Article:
At 7:30 a.m. May 1, University of La Verne junior Rachel Drake wakes up, brushes her short blonde hair, puts in her earrings, does her winged eyeliner and takes a pill from the small orange bottle on her dresser. Before she walks out the door, like she does every morning, she must take her prescription — 20 mg of Prozac.
Today she has an extra stop. Before class, she stops by the stone building on the corner of 2nd and E Street, checks in at the front desk, and takes a seat. She waits for her monthly visit with her school-appointed therapist.
“Therapists at school are accessible and free under my student insurance,” Drake said. “I’m lucky that I don’t have to drive back to San Diego once a month and pay $55 to see a therapist who doesn’t know me or is aware of my university and is assigned to me by my insurance.”
At private universities in the San Gabriel Valley, an increasing number of students are taking advantage of their colleges’ mental health facilities. At University of La Verne, Azusa Pacific University and the five Claremont colleges, full-time undergraduate students have access to free mental health services under their school-issued student insurance.
Compared with other private colleges in the area, the University of La Verne’s Counseling and Psychological Services (CAPS) has been busier than its counterparts. Eleven percent of ULV’s undergraduates use psychological services compared to 8 percent at APU and 5 percent at the Claremont colleges.
“We understand students on campus become stressed or anxious with college life, so it’s important they are accommodated with an on-campus mental health service,”CAPS Director Elleni Kuolos said.
University of La Verne students who use CAPS’ services attend appointments three times more than students at APU and the five Claremont colleges. However, ULV has the least students and mental health programs to offer compared to the other universities.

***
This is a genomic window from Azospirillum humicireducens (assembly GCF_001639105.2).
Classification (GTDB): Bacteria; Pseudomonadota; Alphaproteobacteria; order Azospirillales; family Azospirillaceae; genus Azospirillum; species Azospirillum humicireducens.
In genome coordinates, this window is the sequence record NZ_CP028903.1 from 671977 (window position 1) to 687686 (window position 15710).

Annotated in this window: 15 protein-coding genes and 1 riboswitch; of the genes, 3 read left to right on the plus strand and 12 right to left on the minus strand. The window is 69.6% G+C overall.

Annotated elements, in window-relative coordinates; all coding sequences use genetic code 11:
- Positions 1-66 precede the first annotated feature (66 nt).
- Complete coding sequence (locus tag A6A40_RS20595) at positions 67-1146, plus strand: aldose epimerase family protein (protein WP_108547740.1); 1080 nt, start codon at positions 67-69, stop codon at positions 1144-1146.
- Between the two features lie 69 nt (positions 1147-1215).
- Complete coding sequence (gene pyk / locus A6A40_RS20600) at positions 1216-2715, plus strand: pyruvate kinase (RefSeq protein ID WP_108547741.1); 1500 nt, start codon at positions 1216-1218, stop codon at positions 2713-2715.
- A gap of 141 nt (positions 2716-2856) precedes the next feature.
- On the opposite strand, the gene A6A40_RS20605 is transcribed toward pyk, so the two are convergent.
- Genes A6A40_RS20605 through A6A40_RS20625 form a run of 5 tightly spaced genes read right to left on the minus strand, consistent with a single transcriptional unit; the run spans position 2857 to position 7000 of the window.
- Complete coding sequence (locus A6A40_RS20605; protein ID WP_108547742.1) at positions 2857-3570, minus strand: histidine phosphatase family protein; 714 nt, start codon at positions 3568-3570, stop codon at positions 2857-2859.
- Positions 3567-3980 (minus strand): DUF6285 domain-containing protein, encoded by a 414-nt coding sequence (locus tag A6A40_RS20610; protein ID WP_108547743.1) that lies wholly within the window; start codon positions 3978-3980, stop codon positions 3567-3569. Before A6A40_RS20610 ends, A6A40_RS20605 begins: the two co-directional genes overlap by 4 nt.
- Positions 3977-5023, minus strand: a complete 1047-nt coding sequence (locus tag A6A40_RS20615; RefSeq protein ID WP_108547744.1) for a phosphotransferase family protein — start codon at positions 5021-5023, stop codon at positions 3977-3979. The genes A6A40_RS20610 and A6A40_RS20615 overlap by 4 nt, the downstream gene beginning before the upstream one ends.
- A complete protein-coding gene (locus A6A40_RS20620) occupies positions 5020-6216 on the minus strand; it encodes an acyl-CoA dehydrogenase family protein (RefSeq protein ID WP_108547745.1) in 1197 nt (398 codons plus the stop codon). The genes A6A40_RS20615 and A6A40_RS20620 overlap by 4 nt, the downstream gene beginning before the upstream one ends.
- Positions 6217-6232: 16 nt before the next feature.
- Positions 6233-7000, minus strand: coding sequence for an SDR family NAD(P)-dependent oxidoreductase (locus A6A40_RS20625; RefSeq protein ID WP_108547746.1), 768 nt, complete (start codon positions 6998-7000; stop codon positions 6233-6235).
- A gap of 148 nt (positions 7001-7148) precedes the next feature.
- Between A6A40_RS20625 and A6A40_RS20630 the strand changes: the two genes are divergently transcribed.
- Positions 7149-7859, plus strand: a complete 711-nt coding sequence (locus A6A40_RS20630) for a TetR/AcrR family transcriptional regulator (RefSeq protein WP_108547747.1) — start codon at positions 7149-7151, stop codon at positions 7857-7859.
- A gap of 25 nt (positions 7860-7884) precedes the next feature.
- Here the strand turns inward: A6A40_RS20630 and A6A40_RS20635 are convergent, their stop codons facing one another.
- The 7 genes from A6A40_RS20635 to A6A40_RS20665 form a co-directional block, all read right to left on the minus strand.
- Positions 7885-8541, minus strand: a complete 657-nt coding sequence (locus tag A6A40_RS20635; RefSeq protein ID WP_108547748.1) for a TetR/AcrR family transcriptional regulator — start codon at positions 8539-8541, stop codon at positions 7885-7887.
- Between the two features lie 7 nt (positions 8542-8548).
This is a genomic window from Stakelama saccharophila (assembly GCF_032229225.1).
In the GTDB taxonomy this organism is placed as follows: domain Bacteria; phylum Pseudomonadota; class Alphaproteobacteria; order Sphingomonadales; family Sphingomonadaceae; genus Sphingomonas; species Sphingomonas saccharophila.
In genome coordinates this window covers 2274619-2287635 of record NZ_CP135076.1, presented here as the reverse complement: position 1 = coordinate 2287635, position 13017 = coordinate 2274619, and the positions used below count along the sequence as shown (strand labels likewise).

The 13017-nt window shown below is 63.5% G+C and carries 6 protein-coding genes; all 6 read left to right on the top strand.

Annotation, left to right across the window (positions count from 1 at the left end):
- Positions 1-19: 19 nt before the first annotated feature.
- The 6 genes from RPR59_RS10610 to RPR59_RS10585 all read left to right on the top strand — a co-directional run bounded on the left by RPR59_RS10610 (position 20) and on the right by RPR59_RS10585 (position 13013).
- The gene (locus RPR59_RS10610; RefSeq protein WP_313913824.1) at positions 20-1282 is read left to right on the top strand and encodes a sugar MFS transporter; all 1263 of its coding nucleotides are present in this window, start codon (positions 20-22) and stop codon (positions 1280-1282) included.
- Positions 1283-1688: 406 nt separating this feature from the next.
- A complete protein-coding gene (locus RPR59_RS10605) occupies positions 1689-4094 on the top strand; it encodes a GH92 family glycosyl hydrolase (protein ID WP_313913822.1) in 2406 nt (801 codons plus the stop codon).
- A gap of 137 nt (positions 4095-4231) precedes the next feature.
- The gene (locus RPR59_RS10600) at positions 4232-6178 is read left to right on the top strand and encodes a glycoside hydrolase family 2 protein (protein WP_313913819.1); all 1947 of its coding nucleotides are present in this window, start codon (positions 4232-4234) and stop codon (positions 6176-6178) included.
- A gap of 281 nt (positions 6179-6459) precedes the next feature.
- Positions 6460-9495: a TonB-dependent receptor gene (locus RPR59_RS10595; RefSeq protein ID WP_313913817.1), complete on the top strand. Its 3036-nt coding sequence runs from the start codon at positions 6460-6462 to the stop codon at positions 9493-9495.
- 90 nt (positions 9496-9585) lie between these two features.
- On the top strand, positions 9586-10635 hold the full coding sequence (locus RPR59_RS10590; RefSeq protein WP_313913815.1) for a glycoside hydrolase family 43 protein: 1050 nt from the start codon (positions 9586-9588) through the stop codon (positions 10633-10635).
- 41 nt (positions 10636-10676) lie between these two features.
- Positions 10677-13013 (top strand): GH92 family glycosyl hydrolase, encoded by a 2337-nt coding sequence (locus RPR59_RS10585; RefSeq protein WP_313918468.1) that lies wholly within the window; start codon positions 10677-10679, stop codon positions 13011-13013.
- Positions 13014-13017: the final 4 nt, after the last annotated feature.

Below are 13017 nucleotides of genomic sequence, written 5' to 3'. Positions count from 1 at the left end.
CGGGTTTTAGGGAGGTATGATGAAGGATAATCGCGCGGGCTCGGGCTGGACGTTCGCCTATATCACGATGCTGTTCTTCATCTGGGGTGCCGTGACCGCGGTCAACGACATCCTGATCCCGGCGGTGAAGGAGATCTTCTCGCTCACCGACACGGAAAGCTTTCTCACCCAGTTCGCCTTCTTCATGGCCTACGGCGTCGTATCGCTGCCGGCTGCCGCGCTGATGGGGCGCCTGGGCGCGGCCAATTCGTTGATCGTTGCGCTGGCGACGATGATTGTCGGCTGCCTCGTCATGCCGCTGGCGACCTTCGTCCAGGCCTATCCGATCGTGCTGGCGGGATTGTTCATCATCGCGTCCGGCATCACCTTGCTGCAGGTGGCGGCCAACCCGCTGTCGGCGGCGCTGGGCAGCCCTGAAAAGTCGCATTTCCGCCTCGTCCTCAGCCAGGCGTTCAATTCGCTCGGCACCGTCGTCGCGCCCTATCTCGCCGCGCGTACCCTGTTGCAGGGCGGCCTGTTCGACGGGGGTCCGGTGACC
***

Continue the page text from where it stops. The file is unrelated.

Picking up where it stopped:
“We find that nothing beats face-to-face interaction,” CAPS director Elleni Kuolos said.
Therapists at the five Claremont colleges’ combined mental health program, known as Monsour Counseling and Psychological Services (MCAPS), can interact with students in ways not available at ULV.
“We have an emergency therapist who is available after business hours who can provide counseling over the phone and via Skype,” MCAPS director Gary DeGroot said.
Like MCAPS, APU’s mental health program, the University Counseling Center (UCC), also has 24-hour and emergency services.
Out of the three programs, CAPS is the only one that does not provide 24-hour mental health care through the school.
“If I could change one thing about CAPS is that I don’t have access to a therapist at night,” Drake said. “The night is when I’m alone with my thoughts. That’s when I might need them the most.”
If CAPS students have an after-hours emergency, they must contact local mental health hospitals provided to them through an introductory pamphlet.
“It’s impersonal,” Drake said. “If I have a psychiatric emergency I have to rely on people who don’t know me and don’t know my situation, triggers or issues.”
On May 15, CAPS formally requested funding for a 24-hour therapist to begin next school year, Kuolos said.